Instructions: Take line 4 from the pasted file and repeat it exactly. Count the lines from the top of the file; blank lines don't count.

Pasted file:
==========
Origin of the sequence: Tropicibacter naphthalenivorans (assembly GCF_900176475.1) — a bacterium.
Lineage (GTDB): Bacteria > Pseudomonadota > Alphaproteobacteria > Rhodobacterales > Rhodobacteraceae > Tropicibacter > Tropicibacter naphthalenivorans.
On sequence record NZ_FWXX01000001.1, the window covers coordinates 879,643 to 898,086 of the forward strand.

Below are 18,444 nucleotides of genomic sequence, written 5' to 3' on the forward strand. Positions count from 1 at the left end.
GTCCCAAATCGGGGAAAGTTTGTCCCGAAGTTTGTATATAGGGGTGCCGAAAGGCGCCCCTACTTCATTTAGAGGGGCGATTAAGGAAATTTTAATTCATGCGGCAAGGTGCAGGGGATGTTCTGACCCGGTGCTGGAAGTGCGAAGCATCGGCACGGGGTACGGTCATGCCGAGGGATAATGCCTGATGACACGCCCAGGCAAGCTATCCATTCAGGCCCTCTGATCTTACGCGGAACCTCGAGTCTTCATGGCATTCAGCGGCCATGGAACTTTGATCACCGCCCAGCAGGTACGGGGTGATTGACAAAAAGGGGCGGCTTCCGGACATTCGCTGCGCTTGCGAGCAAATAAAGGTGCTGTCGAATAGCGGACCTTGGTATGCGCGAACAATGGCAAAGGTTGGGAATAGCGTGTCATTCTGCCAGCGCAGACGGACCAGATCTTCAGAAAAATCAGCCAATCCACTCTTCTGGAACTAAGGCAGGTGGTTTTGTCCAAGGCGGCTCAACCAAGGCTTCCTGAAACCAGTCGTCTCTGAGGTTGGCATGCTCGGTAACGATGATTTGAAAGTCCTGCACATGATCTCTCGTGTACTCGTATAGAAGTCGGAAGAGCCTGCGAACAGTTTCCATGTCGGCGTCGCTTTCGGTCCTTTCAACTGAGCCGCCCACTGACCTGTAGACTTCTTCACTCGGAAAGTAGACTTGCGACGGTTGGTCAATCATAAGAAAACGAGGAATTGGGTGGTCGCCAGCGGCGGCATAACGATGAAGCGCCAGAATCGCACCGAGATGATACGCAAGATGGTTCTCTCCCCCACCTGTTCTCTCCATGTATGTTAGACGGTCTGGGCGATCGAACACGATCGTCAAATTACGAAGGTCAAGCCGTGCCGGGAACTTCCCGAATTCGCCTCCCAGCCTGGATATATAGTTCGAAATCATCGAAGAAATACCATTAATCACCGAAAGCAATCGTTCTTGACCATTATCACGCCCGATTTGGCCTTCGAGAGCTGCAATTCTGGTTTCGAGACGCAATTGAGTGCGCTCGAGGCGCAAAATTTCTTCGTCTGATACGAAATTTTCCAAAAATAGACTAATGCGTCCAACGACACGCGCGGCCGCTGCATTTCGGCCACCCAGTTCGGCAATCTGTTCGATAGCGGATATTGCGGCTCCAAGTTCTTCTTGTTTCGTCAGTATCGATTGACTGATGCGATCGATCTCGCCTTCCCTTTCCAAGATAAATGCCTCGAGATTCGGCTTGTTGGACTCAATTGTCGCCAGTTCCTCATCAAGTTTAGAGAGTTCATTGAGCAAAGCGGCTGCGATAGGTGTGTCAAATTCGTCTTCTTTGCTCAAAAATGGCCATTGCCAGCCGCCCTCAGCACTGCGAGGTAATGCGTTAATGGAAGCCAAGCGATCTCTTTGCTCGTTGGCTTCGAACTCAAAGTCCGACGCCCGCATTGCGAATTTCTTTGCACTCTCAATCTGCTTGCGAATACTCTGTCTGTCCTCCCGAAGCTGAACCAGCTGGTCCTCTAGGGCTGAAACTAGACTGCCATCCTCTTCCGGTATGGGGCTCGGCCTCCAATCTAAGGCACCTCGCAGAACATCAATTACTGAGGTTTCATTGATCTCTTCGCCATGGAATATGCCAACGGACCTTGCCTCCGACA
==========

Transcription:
Below are 18,444 nucleotides of genomic sequence, written 5' to 3' on the forward strand. Positions count from 1 at the left end.